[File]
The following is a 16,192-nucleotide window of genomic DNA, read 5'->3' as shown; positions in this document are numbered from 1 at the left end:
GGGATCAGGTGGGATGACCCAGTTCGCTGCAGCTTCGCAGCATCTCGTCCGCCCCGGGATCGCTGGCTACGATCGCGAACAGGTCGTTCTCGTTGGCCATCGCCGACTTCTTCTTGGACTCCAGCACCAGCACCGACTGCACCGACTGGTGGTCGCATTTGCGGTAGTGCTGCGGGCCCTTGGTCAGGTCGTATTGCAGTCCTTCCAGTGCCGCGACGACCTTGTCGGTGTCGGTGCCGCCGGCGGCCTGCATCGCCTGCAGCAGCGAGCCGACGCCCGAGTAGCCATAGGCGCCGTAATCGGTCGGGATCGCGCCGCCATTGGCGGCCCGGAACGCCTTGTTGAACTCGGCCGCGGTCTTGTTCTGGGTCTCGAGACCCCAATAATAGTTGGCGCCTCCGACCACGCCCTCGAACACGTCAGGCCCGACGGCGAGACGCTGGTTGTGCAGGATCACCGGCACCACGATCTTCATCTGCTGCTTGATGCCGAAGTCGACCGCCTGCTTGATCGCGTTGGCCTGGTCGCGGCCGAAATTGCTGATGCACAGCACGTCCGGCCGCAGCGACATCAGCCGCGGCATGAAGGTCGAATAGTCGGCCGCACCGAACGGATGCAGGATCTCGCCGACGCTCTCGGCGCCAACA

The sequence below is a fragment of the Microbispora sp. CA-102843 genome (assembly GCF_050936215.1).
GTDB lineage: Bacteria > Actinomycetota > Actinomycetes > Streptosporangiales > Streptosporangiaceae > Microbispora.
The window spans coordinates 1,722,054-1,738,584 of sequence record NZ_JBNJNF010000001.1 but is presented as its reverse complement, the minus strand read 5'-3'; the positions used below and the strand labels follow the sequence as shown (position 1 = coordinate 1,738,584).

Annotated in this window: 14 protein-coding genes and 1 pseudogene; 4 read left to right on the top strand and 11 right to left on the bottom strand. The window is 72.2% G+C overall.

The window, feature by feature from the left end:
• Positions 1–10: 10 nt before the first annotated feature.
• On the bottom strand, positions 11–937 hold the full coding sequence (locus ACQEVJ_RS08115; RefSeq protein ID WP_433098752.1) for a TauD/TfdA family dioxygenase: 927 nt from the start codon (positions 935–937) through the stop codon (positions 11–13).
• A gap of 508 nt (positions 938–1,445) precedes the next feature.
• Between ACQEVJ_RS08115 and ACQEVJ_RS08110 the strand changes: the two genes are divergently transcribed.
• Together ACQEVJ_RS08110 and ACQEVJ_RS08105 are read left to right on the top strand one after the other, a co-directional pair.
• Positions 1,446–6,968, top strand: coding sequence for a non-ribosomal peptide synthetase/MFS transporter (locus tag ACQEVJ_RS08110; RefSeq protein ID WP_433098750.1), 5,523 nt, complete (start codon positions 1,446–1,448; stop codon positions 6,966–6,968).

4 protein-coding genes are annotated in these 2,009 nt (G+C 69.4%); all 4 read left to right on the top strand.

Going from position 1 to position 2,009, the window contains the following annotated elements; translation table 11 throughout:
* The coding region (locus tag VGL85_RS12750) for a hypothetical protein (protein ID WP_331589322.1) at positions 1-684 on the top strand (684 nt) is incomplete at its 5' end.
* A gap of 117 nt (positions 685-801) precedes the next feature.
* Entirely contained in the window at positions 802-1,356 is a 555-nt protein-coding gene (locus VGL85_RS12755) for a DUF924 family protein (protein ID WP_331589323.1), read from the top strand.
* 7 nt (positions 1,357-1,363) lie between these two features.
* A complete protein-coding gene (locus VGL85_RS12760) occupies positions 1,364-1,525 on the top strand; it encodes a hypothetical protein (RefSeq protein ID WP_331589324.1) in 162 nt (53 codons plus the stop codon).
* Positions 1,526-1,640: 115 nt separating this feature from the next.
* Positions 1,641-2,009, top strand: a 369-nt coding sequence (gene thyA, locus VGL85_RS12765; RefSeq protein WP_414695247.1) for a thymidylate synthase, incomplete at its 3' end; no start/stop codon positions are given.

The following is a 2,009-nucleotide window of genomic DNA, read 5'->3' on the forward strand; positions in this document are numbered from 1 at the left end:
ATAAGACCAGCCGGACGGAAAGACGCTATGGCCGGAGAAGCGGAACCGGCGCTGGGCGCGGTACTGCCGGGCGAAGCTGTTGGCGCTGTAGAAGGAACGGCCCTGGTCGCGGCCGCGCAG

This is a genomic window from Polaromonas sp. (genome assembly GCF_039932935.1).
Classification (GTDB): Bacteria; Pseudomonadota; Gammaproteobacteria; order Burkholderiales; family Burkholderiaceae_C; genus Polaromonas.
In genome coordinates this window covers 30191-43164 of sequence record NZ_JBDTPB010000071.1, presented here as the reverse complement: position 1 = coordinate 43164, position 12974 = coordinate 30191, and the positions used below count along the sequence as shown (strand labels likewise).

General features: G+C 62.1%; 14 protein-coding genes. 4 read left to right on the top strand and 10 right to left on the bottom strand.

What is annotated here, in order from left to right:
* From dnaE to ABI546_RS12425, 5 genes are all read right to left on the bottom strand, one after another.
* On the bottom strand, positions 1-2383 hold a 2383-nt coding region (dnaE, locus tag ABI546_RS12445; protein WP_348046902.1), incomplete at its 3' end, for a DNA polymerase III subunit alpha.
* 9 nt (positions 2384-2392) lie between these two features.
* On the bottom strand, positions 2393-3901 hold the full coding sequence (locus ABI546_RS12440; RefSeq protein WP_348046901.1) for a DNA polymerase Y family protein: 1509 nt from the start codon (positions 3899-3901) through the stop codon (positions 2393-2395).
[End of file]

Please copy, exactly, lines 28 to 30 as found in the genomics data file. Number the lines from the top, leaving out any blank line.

General features: G+C 62.1%; 14 protein-coding genes. 4 read left to right on the top strand and 10 right to left on the bottom strand.

What is annotated here, in order from left to right:
* From dnaE to ABI546_RS12425, 5 genes are all read right to left on the bottom strand, one after another.